I could expand on these far more, however Iím going to try and keep it simple for now and keep the tools as they are, as Iím sure 99% of hockey fans will be new to this system.
In the baseball 20-80 system, a ranking of 20 is the worst possible ranking, a 50 is MLB league average, and 80 is the maximum. The extremes are very rare, and may be given out to a handful of players each decade in a particular skill; an 80 overall in every category is next to impossible (the perfect player). Note that the 20-80 scale is used as a comparison to NHL players, which means if youíre watching a CHL game and you give a player a grade, it's by comparison to NHL players, not CHL players. The reason is to give us one grand scale to measure people on.
Here is the scale (note the terms in brackets so in the future if you hear me refer to a skill as a minus or a plus plus you know what Iím referring to):
- 20: Can barely perform this skill, there are 13 and 14 year old amateur players who can do this skill better. Think Derek Boogaardís hockey sense for example.
- 30: Significantly below average (minus minus), isnít beer league quality but itís nowhere near the NHL level. Think Georges Laraqueís puck skills or Hall Gillís skating.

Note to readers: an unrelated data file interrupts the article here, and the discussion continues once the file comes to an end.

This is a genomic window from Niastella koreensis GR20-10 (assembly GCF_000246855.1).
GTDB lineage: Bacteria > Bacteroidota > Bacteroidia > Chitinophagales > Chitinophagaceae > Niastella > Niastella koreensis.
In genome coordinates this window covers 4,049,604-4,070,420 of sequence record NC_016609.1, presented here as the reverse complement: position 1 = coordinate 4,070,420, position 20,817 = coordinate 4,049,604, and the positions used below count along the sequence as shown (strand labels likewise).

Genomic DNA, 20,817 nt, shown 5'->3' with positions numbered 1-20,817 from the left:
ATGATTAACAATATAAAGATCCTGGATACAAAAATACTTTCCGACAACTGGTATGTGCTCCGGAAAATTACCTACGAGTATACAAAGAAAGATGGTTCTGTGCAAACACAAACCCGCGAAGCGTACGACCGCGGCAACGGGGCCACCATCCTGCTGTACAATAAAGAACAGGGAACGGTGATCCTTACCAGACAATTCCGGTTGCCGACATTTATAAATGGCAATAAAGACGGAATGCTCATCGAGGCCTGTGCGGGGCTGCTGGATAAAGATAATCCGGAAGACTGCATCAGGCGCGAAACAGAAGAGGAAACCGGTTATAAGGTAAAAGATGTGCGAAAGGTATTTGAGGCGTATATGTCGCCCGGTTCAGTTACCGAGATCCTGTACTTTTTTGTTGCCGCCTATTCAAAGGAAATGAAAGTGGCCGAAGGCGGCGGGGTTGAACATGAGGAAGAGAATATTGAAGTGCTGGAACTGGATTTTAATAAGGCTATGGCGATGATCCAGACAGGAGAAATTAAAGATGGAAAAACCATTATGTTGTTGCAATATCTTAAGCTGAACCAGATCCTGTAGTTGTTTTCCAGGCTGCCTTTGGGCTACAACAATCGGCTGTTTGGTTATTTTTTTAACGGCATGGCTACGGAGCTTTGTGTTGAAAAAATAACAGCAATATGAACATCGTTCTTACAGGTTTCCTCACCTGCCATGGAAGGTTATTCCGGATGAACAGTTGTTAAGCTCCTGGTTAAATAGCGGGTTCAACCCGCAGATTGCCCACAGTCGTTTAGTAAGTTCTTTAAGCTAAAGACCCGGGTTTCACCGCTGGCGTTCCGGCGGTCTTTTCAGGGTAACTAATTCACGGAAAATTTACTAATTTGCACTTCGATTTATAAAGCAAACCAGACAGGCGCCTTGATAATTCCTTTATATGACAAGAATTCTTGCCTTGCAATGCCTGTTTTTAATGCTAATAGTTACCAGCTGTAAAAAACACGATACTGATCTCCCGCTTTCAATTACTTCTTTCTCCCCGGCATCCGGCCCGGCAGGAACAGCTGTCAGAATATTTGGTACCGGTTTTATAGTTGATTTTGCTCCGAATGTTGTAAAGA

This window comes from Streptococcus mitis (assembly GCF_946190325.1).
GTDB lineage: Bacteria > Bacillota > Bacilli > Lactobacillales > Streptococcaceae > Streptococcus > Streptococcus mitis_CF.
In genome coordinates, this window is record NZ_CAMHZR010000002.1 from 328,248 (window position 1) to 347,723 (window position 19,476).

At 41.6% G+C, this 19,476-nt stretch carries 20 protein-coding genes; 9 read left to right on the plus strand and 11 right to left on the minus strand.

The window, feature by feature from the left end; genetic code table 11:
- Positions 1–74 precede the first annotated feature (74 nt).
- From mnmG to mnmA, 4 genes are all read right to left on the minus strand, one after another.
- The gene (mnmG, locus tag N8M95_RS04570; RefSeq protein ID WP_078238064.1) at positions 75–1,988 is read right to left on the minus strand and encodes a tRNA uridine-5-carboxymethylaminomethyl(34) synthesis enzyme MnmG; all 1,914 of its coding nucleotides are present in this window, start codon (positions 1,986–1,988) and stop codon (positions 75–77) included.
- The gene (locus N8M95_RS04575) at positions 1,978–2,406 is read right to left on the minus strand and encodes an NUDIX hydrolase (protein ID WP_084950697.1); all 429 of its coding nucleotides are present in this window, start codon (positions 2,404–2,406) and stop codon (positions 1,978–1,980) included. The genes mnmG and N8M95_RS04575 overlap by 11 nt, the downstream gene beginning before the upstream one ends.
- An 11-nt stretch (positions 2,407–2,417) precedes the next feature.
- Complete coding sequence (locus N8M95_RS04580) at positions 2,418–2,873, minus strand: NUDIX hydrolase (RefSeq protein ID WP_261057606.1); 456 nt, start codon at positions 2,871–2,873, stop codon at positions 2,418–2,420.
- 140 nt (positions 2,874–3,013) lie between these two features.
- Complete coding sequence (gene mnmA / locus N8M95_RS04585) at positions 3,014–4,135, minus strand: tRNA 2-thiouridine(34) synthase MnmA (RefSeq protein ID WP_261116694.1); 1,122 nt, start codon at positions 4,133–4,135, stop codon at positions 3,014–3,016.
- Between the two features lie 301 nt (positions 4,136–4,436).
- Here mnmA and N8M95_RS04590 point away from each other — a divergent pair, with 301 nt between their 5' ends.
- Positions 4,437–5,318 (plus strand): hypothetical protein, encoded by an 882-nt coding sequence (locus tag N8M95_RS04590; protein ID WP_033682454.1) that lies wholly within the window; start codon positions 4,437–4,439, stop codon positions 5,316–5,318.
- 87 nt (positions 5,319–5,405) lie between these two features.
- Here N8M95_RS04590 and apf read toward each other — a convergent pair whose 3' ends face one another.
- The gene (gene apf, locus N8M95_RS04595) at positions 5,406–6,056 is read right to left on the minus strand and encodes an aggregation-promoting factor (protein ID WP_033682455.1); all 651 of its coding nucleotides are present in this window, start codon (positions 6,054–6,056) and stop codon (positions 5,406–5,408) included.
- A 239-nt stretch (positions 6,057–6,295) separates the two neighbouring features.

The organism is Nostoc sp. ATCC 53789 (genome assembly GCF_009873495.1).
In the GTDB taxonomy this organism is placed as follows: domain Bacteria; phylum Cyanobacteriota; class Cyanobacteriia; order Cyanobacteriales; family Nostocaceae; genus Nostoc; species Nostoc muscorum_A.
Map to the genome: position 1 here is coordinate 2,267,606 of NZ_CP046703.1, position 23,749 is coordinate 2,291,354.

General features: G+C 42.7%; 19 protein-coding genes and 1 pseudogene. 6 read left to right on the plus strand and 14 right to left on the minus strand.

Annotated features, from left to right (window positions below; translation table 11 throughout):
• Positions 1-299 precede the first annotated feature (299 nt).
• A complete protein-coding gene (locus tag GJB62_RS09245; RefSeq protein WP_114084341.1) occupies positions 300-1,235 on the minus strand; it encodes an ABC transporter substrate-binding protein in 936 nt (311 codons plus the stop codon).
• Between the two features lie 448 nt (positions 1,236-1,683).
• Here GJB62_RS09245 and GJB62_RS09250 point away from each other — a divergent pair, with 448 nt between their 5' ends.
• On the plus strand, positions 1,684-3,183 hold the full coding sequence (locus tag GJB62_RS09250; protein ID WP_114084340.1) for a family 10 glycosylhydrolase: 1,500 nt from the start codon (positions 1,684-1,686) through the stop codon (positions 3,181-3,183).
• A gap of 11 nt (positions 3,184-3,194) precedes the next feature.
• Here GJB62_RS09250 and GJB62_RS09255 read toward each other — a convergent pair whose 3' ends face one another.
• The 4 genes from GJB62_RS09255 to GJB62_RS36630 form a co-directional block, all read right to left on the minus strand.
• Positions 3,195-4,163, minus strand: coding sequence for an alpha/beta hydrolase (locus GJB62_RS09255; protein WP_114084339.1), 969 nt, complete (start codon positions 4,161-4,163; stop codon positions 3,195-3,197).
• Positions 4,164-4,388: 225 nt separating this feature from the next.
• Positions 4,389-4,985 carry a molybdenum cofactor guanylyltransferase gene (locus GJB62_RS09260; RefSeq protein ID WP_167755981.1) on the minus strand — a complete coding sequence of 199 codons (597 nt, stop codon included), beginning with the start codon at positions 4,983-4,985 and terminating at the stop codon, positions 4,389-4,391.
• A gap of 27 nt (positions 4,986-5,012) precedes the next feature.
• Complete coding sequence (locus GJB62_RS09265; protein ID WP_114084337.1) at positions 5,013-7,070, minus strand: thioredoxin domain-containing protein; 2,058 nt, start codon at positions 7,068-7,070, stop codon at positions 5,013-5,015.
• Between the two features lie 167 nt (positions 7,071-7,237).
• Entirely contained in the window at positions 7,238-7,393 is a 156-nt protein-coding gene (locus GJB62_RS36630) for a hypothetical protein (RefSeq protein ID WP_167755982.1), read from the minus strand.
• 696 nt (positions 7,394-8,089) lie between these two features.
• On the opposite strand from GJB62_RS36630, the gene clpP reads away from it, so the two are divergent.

- 40: Below NHL average (minus), this skill isnít completely out of the league but itís still a good notch below. Examples are Marc Andre Fleuryís rebound control or Jack Johnsonís hockey sense.
- 50: NHL average, think Marco Sturmís puck skills, Justin Williamís shot.
- 60: Above NHL average (plus), this is an all-star level skill. Examples are Jonathan Toewsí skating, Mike Richardís physical game, David Boothís shot.
- 70: Significantly above average (plus plus), this skill is one of the best in the game and is in an elite class. This is a grade rarely given out. Steve Stamkosí shot, Chris Prongersí, physical game, Nicklas Lidstromís hockey sense, and Alex Ovechkinís skating are examples.
- 80: Generational talent, an extremely rare grade to be given out for any skill. Examples of what an 80 grade is include Bobby Orrís skating, Al MacInnisí shot, Wayne Gretzkyís hockey sense.
There would be the rare example of someone falling outside of this scale to a handful of people in the existence of hockey, in which case weíd grade it 20- or 80+ An 80+ would be something very other-worldly and will likely never be repeated such as Dominik Hasekís reflexes.
The system works in increments of 5. Here would be an example of a scouting report:
Puck Skills 60
Physical Game 40
Hockey Sense 45